Office 2013 has changed the way it interoperates with SharePoint document management features. Legacy versions of Office relied heavily on DAV as the mechanism to remotely manage the SharePoint document lifecycle. A very common information worker scenario is opening a document from a SharePoint Document Library as read only in an Office client application to review the contents and then deciding to enable editing. With control bars and Backstage view options in the Office clients, this workflow should be seamless by just clicking the appropriate action. If “require checkout” is enabled on the SharePoint Document Library, the “Check Out” option should also be available from the Office client application. In Office 2013, things have changed just enough to disrupt this normal document lifecycle management flow; especially if the workstation has limited connectivity to the internet.
If your Office client is constantly connected to the internet, you normally won’t see a problem managing documents from the Office applications. However, there are a myriad of circumstances that cause disconnected internet connectivity while still maintaining a stable LAN connection to SharePoint. These scenarios usually involve lab setups or development VMs that do not have an active connection to the internet or no internet connection at all. Office 2013 now favors HTTP/HTTPS over DAV and, with the introduction of subscription licensing models and accounts for Office, client applications now need to regularly communicate with public internet services to complete essential functions; especially in SharePoint Server interop situations. Actually, this is not entirely true. Office really only needs to *think* that it has an internet connection to complete subsequent requests whether they are on the internet or local network.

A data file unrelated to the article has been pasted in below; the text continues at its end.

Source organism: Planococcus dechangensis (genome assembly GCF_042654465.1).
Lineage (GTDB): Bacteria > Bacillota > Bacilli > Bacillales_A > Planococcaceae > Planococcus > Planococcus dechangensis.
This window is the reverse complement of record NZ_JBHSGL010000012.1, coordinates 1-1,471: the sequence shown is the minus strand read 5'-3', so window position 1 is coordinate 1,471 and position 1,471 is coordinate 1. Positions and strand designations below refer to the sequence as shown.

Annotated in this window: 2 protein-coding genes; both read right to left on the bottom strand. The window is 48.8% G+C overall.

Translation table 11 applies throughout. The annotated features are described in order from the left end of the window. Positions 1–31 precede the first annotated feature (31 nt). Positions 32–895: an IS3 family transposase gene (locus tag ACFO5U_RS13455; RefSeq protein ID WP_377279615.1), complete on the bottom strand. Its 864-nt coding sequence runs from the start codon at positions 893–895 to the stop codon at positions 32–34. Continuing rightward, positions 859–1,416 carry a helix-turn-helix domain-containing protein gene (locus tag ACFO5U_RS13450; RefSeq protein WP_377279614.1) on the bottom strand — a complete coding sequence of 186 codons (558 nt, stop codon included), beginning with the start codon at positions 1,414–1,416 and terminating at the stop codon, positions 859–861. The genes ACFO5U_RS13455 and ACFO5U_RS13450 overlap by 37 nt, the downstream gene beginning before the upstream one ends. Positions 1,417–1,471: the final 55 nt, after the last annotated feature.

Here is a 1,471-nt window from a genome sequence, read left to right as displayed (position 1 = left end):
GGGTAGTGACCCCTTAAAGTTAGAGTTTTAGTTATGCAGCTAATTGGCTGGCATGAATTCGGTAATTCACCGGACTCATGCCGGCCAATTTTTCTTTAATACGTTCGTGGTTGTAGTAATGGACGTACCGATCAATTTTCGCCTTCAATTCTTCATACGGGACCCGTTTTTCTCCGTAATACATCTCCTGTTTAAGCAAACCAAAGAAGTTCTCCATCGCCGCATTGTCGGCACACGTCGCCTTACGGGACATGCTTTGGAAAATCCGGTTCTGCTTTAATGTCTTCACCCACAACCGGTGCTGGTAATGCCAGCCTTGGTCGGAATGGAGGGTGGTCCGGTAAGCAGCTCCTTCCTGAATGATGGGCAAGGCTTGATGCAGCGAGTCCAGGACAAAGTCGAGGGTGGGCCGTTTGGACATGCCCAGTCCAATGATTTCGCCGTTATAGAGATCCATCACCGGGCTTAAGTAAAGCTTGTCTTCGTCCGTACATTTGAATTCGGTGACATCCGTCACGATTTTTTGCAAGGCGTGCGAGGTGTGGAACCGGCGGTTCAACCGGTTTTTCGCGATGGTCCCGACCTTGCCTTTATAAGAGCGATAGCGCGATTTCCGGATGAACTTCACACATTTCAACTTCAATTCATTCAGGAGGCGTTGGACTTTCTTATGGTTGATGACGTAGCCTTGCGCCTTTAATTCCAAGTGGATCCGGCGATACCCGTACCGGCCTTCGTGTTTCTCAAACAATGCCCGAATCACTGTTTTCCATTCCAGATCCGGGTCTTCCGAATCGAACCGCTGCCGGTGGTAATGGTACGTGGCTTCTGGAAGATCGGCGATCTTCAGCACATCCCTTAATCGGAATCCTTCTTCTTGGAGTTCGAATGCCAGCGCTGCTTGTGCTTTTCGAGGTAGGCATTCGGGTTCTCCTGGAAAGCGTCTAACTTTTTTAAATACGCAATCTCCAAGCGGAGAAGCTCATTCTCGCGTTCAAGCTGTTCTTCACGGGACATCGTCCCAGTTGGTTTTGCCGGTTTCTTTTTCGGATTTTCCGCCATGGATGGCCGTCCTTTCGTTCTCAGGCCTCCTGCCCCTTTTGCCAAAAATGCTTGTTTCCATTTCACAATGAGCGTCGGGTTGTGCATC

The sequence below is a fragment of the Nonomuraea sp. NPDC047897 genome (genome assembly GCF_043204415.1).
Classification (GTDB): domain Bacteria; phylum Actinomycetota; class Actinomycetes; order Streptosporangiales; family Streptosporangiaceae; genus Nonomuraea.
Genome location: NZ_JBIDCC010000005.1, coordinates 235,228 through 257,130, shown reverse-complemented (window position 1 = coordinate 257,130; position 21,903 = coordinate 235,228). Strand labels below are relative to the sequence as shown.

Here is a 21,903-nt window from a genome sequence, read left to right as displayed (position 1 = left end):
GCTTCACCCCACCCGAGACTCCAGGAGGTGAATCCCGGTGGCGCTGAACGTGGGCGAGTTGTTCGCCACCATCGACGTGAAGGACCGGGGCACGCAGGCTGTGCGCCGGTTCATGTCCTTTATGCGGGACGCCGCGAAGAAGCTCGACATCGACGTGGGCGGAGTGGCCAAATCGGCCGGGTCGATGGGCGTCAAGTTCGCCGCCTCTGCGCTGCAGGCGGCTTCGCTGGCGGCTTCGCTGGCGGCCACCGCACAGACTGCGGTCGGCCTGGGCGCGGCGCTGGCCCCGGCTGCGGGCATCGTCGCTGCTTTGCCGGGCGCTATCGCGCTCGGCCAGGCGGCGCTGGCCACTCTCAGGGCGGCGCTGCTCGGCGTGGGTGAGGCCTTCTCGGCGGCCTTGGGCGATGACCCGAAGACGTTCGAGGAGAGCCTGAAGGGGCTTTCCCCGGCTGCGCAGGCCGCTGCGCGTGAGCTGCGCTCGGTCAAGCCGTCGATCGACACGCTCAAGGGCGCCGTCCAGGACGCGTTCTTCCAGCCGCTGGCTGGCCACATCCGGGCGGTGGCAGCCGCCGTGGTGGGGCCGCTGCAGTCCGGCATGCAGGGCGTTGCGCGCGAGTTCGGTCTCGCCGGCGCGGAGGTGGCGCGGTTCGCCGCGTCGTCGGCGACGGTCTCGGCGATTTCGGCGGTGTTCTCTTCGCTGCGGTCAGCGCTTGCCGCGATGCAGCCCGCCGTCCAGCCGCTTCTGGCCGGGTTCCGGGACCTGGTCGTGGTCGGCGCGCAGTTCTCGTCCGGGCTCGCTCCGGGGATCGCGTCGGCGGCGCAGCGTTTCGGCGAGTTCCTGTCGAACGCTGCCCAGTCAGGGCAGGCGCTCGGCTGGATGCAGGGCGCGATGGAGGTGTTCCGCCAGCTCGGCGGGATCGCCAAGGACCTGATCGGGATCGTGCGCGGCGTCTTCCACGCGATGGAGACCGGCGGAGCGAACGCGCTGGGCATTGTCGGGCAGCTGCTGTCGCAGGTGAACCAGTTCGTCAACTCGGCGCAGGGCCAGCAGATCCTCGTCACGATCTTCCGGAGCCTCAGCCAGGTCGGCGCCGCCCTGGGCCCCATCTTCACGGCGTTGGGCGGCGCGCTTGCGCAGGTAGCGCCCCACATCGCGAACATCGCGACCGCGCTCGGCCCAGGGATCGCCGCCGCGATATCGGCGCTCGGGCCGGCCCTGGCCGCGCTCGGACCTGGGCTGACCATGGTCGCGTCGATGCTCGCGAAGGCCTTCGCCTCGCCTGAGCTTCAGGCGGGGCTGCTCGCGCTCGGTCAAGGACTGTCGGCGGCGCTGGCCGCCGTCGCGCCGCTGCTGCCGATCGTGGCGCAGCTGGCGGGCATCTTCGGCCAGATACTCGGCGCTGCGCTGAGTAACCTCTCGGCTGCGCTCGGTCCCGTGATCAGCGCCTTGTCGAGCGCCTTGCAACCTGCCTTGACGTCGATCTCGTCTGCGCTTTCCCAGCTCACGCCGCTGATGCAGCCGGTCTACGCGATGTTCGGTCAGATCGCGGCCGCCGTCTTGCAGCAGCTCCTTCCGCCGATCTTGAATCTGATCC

For this post, I am going to consider a Windows 7 workstation setup that is not connected to the internet, does have a stable LAN connection to the SharePoint Servers, and attempts to manage SharePoint documents from Office 2013 clients. In our test case, some essential document management features like check out, check in, discard check out, and version history may not work correctly and the culprit is Network Awareness. Network Awareness is an OS feature that allows network location switching (from, say, a wired to a wireless connection) and provides client applications the ability to check network status from a common API. Everyone is familiar with the yellow exclamation triangle that will display on the network icon in the system tray if a workstation is not connected to the internet (Figure 1). This is an extension of Network Awareness called Network Communication Status Indicator (NCSI – no, not the TV show :) ).
Office 2013 relies on NCSI to setup certain application states when clients such as Word and Excel are launched. If Office 2013 detects a “no internet access” state, functions such as SharePoint check out and check in may not work. In a closed network, this can cause problems for development or testing of features that need these document management services. An easy fix would obviously be to connect the workstation to the internet, but we’ll assume this isn’t an available option and discuss how we can restore full fidelity Office document management with SharePoint on a network with no internet access.
We’ve discussed Network Awareness and NCSI as the key to Office 2013 interoperating with SharePoint correctly, now let’s dive into the details. At the core, NCSI relies on a set of registry entries to probe and verify internet connectivity. The default values are set to check public internet resources to validate an active internet connection. Without access to the internet, NCSI cannot successfully check the default values and the OS reports that there is no internet access. Since the underlying resources are HTTP based, we can trick the OS into thinking that it has internet access by manipulating the registry values.